Synopses & Reviews
Lawrence Kilham was a Fellow of the American Ornithologists' Union, professor of microbiology emeritus of Dartmouth Medical School, and a distinguished virologist. He passed away in 2000.This definitive study is a gem for both American birders and serious ornithologists. --The Indianapolis News . . . remarkable behaviors are reviewed and discussed with a rich assortment of anecdotes from the author's 8,000 hours of field observations. . . . This book explains especially the social systems of these birds, from cooperative breeding to predator mobbing. Difficult topics such as 'play' and 'thinking' in crows are interestingly and critically presented. . . . an appealing volume. --Choice . . . his book is one of the best, most informative and engaging ones yet written about how some of these birds live, think, and feel. Kilham on crows compares favorably with Tinbergen on gulls, Goodall on chimpanzees, and Lorenz on dogs and jackdaws. --SmithsonianThe book has style and is outstanding in many ways. . . . His method is remarkable: He refuses to intervene and does not even mark individual birds. His intensive observation of birds used to the observer, however, allow him to follow the behavior and fate of particular individuals carefully. --Journal f r OrnithologieHis interpretations and descriptions are also remarkable. --Journal f r Ornithologie. . . Study of the text promises to be profitable because the author is well-read and displays an outstanding style. Enjoyment of his book is enhanced by its makeup with generous layout and black-and-white pictures. . . . The book could be an incentive for European scientists to re-examine the social systems of crows and other corvids, keeping in mind different conditions of habitat and interpreting results in the light of evolutionary-biological hypotheses. Kilham himself takes an initial step in this regard in a special summarizing chapter. --Journal f r OrnithologieKilham's independent and somewhat unorthodox approach to research has particular value to amateur birders . . . The many citations in the text and an extensive list of references suggest Kilham has much confidence in his opinions and the 'chance observation' facts he reports. Readers will be motivated to rethink some conventional wisdom on how best to pursue studies of animal behavior. His research activities should inspire other retirees. --Jack DeForestKilham's work is a testament to the importance of amateurs to ornithology. . . . Amateurs will certainly enjoy his stories of interesting behaviors and exploits with pet corvids. The illustrations are wonderful and Kilham's insights into crow and raven sociality are important. --AukIf you are interested in bird behaviour, you will enjoy reading this book. Joan Waltermire's sketches nicely complement the text. --C. Stuart HoustonThis is a well-written, thoughtful, beautifully illustrated book that was a joy to read. . . . Kilham is to be congratulated for providing us with a greater level of insight into crows and ravens (particularly the former) than we previously had. --Quarterly Review of Biology . . . simple, clear descriptive prose, a pleasure to read and fullof fascinating details of American crow and raven life. . . . This should be a prime book for collectors . . . beautifully illustrated in dramatic pen-and-ink drawings that even convey the glossiness of crows' and ravens' plumage. --Books about Birds . . . an unusually detailed and sometimes inspiring account of the lives of the American Crow Corvus brachhrhrnchos and the Raven C. corax. --British Birds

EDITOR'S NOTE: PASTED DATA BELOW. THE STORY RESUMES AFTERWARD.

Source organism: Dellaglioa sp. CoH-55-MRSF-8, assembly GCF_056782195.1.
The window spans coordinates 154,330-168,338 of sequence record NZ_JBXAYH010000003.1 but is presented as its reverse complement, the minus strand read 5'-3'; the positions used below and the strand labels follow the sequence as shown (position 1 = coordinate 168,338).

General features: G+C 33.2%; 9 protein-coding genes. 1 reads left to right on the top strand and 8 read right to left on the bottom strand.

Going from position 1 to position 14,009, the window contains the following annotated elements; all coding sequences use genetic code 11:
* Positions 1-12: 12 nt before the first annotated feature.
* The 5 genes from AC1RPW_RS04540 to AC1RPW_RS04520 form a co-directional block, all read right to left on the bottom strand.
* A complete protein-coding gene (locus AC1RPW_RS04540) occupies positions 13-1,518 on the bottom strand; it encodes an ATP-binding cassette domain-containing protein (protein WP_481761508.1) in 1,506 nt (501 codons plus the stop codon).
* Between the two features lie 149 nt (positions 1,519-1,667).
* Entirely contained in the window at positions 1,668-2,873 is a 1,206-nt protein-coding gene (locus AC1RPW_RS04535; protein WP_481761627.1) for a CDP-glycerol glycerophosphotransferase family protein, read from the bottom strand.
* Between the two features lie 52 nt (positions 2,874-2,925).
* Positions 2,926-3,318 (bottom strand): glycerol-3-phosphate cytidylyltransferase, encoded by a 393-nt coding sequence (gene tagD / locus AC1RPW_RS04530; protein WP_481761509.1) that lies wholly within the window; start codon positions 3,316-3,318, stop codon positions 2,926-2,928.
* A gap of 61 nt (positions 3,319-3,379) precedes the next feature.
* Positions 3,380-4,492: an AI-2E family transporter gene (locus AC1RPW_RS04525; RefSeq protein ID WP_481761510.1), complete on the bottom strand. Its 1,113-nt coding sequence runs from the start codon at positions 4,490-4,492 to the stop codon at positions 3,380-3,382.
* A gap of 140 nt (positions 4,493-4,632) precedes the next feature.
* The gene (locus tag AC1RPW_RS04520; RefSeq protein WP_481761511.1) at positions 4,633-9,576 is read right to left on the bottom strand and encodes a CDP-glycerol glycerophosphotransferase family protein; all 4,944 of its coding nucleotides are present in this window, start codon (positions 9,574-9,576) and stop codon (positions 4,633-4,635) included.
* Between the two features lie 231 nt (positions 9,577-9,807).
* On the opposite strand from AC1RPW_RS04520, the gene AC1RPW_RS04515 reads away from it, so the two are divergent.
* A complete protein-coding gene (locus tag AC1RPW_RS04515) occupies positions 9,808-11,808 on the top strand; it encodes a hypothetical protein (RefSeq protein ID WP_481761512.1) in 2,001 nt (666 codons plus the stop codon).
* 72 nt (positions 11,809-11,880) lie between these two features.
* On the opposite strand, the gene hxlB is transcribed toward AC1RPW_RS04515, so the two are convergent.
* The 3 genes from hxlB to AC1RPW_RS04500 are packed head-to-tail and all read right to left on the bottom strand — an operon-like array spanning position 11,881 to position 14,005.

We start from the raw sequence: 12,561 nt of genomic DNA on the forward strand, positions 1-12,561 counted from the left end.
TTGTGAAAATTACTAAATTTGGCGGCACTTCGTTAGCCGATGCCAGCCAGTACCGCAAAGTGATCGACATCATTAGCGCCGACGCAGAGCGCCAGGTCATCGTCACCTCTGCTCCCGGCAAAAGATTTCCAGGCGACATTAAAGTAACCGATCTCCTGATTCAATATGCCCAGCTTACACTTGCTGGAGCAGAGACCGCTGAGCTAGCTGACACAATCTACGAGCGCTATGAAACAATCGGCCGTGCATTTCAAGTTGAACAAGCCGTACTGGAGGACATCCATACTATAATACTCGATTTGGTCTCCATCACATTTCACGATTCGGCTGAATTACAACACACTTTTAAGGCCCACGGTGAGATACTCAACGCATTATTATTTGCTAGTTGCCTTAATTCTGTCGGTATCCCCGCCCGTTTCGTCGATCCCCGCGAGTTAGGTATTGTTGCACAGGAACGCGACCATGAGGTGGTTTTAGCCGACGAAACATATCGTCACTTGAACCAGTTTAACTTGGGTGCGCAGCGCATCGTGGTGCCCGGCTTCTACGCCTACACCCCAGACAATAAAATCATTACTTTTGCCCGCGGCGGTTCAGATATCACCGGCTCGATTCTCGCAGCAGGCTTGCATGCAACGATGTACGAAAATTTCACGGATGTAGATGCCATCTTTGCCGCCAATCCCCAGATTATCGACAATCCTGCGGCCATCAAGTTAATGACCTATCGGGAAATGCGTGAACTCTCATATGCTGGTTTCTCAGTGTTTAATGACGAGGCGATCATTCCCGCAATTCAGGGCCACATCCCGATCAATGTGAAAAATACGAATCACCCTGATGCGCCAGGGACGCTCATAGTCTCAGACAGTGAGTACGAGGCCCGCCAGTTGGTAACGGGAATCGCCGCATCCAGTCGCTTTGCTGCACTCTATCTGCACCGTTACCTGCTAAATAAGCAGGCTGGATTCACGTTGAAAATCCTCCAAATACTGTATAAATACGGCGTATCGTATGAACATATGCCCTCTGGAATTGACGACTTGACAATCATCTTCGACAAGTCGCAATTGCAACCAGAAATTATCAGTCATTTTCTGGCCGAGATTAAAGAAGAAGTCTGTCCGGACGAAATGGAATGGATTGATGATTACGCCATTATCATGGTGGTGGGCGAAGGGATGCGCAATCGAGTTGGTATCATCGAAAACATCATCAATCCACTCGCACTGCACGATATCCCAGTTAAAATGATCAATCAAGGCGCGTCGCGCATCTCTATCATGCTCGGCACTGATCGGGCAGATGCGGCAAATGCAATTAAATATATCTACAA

About the Author
Lawrence Kilham was a Fellow of the American Ornithologists' Union, professor of microbiology emeritus of Dartmouth Medical School, and a distinguished virologist.and#160; He passed away in 2000.